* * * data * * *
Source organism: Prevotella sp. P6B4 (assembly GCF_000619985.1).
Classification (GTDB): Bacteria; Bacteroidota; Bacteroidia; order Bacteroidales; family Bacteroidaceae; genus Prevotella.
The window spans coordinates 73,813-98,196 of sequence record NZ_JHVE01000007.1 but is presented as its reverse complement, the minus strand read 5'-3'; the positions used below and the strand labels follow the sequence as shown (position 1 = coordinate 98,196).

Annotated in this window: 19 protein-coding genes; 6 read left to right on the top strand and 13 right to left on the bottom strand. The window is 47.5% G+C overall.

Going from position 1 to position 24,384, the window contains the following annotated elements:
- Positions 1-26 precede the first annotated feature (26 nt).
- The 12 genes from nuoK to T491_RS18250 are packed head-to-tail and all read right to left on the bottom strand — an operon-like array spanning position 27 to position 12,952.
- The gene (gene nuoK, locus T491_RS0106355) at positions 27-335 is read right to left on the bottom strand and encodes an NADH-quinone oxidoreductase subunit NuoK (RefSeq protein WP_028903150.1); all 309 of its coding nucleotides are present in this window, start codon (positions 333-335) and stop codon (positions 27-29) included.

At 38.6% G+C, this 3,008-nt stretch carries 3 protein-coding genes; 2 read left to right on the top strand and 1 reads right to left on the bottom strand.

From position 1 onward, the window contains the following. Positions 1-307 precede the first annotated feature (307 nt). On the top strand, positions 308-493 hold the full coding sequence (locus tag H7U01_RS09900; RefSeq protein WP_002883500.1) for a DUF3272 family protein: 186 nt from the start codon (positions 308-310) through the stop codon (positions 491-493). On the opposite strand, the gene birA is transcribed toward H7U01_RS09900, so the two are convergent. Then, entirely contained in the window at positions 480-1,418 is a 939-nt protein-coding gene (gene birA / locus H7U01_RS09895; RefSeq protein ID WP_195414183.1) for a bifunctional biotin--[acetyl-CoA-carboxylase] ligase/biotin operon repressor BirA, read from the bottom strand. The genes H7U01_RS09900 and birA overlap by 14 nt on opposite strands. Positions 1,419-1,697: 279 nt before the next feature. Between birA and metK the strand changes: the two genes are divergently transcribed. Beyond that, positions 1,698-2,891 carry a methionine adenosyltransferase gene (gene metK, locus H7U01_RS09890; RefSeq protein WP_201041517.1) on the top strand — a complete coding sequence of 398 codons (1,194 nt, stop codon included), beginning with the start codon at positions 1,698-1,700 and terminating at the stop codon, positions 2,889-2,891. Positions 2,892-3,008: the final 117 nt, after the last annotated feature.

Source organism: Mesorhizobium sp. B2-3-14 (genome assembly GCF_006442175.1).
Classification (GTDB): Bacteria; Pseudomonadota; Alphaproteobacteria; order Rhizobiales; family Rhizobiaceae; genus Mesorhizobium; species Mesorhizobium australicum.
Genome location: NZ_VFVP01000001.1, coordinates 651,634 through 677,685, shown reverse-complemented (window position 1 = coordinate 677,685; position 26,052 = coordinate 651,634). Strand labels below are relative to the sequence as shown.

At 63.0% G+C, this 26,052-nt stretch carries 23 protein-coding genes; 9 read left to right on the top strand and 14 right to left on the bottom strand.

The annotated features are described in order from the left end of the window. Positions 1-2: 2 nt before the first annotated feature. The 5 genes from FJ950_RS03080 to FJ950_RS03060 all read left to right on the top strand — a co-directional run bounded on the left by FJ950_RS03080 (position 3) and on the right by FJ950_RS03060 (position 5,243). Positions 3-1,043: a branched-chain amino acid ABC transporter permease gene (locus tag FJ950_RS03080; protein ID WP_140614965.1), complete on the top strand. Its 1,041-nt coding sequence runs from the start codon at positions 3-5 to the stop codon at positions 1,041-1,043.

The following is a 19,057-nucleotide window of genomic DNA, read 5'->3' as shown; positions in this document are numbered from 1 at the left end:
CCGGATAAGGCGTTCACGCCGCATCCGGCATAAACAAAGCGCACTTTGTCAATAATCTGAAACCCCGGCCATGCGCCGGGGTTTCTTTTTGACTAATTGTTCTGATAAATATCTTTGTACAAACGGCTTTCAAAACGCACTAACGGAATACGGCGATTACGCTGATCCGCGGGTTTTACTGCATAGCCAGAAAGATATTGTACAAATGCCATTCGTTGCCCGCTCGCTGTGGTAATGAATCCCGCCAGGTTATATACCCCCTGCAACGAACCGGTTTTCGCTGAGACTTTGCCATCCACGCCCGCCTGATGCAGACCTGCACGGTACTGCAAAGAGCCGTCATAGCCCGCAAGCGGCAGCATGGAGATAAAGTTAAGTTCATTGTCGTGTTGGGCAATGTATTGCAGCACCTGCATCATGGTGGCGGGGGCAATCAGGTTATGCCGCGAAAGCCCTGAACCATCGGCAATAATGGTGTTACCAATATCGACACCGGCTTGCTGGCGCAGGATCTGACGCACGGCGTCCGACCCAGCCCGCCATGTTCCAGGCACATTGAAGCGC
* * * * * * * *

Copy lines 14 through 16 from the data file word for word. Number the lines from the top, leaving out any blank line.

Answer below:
At 63.0% G+C, this 26,052-nt stretch carries 23 protein-coding genes; 9 read left to right on the top strand and 14 right to left on the bottom strand.

The annotated features are described in order from the left end of the window. Positions 1-2: 2 nt before the first annotated feature. The 5 genes from FJ950_RS03080 to FJ950_RS03060 all read left to right on the top strand — a co-directional run bounded on the left by FJ950_RS03080 (position 3) and on the right by FJ950_RS03060 (position 5,243). Positions 3-1,043: a branched-chain amino acid ABC transporter permease gene (locus tag FJ950_RS03080; protein ID WP_140614965.1), complete on the top strand. Its 1,041-nt coding sequence runs from the start codon at positions 3-5 to the stop codon at positions 1,041-1,043.

The following is a 19,057-nucleotide window of genomic DNA, read 5'->3' as shown; positions in this document are numbered from 1 at the left end: